Meanwhile, Mad King Rump merrily cheered the United States Coast Guard’s efforts to brand itself during the colossally destructive natural disaster. As Matthew Rosza posted on salon.com, “‘If you talk about branding, no brand has improved more than the United States Coast Guard,’ Trump said, according to the Associated Press.” To make matters even tackier, Rosza noted, “Trump’s social media director Dan Scavino caught heat for retweeting images that he incorrectly claimed showed Miami International Airport being flooded after Irma, according to the Washington Post. The airport later corrected Scavino, and one initial report suggested that the video was actually taken at an airport in Mexico City.”
Oddly, the world’s premiere fashion magazine, Vogue (of all places), featured a damning assessment of the Rumpian position on climate change. As Mary Wang wrote on vogue.com, “Harvey and Irma have hit US soil within a timespan of two weeks: one is a superstorm whose torrential rainfall forced the National Weather Service to add two new colors to its maps, another is the hurricane said to be one of the strongest ever recorded in the Atlantic. While we seem to have gotten used to the word ‘unprecedented’ to describe our current political climate, meteorologists are still happily applying the same term to hurricanes. The problem is, these extreme weather events are going to be less and less ‘unprecedented’ as our earth heats up, and our only chance of survival lies in acknowledging exactly that... Hurricane Irma is currently raging over Florida, but to many Texans, the memory of President Trump’s reaction to Harvey (and perhaps, Melania’s “hurricane stilettos”) is still fresh. Not only did Trump not mention climate change at any point, but when he first visited the disaster-stricken state, he didn’t even address Harvey’s victims. While many media outlets have picked up his failure in optics, we shouldn’t forget that his failures to our climate are much bigger: he withdrew from the Paris accord, he signed an executive order to reverse flood-protection measures 10 days before Harvey made landfall, and, starting right after his inauguration, his administration wiped mentions of climate change off of government websites completely.”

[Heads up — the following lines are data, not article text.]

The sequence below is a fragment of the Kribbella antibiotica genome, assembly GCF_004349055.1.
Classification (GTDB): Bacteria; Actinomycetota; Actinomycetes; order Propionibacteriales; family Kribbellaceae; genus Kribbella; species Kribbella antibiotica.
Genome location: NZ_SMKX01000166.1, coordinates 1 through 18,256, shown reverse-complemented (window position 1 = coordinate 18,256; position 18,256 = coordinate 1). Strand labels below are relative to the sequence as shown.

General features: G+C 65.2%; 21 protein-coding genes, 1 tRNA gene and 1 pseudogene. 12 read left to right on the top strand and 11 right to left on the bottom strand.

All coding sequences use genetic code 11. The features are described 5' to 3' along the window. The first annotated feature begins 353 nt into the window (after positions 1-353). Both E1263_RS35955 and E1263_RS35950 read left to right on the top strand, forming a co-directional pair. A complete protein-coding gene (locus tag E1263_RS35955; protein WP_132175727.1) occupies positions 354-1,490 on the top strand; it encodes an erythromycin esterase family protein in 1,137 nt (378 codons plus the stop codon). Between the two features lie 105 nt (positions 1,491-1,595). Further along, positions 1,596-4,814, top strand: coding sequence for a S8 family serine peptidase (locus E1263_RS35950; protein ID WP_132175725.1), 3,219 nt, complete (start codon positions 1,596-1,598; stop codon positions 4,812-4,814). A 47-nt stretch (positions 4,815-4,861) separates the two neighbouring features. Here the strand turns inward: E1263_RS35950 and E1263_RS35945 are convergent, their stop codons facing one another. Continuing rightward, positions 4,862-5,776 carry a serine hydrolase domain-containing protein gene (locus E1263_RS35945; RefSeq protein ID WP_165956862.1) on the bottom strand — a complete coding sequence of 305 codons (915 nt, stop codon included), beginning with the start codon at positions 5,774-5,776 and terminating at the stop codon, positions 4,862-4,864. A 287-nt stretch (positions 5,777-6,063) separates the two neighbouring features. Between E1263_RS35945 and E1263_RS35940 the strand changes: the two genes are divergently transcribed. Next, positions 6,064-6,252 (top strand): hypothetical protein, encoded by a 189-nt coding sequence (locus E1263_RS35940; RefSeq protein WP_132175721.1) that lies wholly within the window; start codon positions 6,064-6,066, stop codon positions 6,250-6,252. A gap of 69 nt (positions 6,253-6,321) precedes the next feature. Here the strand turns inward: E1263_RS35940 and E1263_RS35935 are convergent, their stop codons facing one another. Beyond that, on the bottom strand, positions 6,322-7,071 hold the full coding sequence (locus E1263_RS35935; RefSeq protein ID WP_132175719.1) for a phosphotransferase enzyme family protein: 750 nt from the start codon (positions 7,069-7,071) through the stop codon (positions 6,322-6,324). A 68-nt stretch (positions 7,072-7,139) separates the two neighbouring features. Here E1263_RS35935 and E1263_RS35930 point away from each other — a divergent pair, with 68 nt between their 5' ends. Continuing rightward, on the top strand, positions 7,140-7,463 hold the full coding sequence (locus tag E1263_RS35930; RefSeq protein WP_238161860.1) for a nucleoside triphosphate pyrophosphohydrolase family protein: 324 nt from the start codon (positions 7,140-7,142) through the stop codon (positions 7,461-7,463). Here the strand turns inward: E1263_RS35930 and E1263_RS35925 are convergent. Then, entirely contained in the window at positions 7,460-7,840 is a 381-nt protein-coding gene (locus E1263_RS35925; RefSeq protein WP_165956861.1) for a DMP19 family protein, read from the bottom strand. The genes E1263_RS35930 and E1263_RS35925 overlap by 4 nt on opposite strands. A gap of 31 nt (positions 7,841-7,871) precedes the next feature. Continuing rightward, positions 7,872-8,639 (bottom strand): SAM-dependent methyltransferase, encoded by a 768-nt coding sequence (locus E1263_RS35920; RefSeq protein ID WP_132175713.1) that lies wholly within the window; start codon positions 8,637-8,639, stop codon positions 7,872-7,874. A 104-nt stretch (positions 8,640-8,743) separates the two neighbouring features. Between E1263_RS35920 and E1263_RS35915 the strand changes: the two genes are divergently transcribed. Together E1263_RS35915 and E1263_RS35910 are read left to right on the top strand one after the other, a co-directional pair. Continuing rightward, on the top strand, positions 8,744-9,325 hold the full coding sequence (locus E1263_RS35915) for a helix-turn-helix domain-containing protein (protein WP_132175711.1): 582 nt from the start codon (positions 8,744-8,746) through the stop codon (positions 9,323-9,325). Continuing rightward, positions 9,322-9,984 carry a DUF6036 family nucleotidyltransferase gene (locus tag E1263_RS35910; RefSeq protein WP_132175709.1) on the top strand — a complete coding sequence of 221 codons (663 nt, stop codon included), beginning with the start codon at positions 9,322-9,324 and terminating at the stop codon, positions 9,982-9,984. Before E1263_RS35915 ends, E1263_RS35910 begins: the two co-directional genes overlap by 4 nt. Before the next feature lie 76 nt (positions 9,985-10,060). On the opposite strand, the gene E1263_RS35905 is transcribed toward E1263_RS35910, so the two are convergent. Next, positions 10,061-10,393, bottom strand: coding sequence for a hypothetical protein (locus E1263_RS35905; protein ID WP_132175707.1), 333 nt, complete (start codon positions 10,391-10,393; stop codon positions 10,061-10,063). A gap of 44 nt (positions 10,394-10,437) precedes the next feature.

It’s great to see the world’s preeminent arbiter of women’s fashion take such an angry stand.
And they say I never cover good news: From thehill.com: “A reporter for NBC helped rescue two dolphins stranded on shore in the wake of Hurricane Irma. Kerry Sanders, a Florida-based correspondent, twice found dolphins stranded on beaches while covering the storm on Marco Island. He first found a baby dolphin and, with the help of a passerby, guided it back into the ocean. Sanders said he asked wildlife officials for their advice on how to help the stranded dolphin, according to ‘The Today Show.’ Sanders later came across a second stranded adult dolphin and helped to carry it back into the water with the help of others who were also on the beach.”
I always loved “Flipper,” but that was because the boys usually ran around shirtless.